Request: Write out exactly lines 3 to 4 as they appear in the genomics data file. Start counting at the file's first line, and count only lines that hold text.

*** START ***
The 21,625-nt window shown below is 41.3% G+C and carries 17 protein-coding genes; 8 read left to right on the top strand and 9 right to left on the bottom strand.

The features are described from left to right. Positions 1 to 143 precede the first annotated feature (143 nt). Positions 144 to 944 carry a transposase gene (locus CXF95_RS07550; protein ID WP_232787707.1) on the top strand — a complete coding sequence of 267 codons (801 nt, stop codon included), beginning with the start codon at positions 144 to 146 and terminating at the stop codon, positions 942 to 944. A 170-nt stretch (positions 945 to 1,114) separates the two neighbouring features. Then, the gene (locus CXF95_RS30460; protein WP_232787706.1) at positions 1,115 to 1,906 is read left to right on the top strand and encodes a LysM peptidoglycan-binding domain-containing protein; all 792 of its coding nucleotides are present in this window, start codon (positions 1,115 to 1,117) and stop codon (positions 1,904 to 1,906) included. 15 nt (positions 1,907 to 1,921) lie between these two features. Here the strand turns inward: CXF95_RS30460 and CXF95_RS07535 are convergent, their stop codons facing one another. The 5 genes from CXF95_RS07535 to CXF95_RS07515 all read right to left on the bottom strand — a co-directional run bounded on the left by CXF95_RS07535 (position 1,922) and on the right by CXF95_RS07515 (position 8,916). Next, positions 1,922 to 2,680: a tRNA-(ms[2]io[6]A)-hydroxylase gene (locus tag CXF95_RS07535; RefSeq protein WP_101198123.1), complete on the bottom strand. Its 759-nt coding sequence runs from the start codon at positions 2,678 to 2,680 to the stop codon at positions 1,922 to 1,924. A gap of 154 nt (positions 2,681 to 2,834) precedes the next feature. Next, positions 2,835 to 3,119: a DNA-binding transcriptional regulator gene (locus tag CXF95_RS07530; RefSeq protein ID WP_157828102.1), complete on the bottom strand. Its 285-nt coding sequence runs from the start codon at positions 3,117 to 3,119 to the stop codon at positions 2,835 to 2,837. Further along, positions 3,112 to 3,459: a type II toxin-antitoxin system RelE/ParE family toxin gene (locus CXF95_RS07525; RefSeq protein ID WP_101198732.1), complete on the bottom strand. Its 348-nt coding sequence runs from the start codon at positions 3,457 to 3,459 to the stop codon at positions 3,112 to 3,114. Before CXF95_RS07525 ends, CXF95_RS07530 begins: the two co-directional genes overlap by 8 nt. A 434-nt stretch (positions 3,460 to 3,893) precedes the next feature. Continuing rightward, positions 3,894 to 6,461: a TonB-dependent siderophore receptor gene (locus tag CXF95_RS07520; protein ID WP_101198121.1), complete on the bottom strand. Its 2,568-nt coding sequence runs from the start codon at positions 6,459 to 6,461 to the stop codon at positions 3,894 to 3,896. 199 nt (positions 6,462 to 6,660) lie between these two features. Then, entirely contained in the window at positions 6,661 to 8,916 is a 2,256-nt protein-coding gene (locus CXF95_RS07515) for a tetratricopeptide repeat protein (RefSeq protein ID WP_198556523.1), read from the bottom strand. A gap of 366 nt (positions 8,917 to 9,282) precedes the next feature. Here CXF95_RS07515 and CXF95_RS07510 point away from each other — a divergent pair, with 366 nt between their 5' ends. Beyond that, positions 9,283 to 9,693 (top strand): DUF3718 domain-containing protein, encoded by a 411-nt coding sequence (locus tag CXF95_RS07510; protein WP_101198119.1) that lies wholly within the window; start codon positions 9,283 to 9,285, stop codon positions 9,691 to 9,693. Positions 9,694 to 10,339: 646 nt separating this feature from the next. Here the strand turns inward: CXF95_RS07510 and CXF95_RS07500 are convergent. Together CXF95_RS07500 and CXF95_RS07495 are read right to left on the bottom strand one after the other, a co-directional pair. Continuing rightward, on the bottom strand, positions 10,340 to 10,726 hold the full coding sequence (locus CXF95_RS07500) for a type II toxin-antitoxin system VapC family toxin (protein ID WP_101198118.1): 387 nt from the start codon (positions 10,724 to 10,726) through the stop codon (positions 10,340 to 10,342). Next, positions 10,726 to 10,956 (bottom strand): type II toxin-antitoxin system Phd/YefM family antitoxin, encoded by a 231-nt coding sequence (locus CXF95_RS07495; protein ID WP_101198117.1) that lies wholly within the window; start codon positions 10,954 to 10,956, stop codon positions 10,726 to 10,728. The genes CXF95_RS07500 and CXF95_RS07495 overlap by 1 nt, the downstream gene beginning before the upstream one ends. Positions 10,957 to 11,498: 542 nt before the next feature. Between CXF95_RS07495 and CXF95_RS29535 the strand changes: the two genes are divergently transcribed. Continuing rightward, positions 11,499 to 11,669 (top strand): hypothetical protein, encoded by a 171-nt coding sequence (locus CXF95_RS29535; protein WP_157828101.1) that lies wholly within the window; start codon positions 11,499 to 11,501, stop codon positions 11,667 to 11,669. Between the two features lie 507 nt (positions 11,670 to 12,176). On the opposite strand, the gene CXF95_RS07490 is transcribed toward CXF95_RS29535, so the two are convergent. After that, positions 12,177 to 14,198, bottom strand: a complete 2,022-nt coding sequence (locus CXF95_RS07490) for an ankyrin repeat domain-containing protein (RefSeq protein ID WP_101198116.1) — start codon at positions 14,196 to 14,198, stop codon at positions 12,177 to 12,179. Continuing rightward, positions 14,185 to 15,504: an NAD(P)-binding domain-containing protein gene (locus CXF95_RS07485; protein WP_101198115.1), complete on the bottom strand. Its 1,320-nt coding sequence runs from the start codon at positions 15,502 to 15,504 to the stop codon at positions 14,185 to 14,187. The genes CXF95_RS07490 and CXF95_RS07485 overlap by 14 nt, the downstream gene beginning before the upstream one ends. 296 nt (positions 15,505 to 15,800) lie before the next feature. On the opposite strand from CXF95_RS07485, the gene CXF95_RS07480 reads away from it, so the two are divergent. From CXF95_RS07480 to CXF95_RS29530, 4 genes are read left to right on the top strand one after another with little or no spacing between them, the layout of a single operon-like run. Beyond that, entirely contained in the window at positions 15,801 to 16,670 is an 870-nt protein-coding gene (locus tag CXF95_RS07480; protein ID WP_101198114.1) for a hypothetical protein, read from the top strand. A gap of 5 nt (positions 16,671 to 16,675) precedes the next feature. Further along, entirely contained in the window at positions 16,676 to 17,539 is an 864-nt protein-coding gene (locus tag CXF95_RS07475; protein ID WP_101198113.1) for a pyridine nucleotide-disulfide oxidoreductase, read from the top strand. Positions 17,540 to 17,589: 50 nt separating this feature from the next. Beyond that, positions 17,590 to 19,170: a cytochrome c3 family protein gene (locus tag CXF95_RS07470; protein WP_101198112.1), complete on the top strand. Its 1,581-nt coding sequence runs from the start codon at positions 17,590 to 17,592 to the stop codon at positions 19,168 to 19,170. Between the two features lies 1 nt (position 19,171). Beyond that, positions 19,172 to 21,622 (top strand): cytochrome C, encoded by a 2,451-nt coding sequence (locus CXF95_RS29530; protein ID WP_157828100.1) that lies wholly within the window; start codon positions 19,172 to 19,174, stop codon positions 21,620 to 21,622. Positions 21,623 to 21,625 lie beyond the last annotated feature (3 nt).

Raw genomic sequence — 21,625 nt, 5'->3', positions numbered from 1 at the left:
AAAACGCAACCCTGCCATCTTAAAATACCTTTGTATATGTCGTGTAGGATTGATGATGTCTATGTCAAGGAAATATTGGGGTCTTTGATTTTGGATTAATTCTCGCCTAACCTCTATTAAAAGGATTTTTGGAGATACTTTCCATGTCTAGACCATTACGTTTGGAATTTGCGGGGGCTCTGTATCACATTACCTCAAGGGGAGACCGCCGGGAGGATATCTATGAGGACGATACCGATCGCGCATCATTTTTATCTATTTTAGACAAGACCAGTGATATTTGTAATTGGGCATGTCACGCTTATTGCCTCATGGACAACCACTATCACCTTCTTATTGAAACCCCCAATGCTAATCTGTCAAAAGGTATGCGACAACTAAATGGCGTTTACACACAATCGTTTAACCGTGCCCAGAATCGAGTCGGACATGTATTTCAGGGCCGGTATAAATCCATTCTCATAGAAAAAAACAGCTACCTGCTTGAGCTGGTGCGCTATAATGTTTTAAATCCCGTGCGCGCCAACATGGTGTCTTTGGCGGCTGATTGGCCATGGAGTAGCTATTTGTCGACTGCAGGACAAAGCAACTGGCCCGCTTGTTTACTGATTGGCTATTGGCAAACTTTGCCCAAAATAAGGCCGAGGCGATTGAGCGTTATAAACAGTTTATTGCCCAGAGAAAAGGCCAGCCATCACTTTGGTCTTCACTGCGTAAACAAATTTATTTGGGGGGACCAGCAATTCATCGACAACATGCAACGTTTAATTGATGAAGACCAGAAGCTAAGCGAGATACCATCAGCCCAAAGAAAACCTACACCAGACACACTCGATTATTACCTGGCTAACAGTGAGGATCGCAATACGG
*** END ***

Raw genomic sequence — 21,625 nt, 5'->3', positions numbered from 1 at the left:
AAAACGCAACCCTGCCATCTTAAAATACCTTTGTATATGTCGTGTAGGATTGATGATGTCTATGTCAAGGAAATATTGGGGTCTTTGATTTTGGATTAATTCTCGCCTAACCTCTATTAAAAGGATTTTTGGAGATACTTTCCATGTCTAGACCATTACGTTTGGAATTTGCGGGGGCTCTGTATCACATTACCTCAAGGGGAGACCGCCGGGAGGATATCTATGAGGACGATACCGATCGCGCATCATTTTTATCTATTTTAGACAAGACCAGTGATATTTGTAATTGGGCATGTCACGCTTATTGCCTCATGGACAACCACTATCACCTTCTTATTGAAACCCCCAATGCTAATCTGTCAAAAGGTATGCGACAACTAAATGGCGTTTACACACAATCGTTTAACCGTGCCCAGAATCGAGTCGGACATGTATTTCAGGGCCGGTATAAATCCATTCTCATAGAAAAAAACAGCTACCTGCTTGAGCTGGTGCGCTATAATGTTTTAAATCCCGTGCGCGCCAACATGGTGTCTTTGGCGGCTGATTGGCCATGGAGTAGCTATTTGTCGACTGCAGGACAAAGCAACTGGCCCGCTTGTTTACTGATTGGCTATTGGCAAACTTTGCCCAAAATAAGGCCGAGGCGATTGAGCGTTATAAACAGTTTATTGCCCAGAGAAAAGGCCAGCCATCACTTTGGTCTTCACTGCGTAAACAAATTTATTTGGGGGGACCAGCAATTCATCGACAACATGCAACGTTTAATTGATGAAGACCAGAAGCTAAGCGAGATACCATCAGCCCAAAGAAAACCTACACCAGACACACTCGATTATTACCTGGCTAACAGTGAGGATCGCAATACGG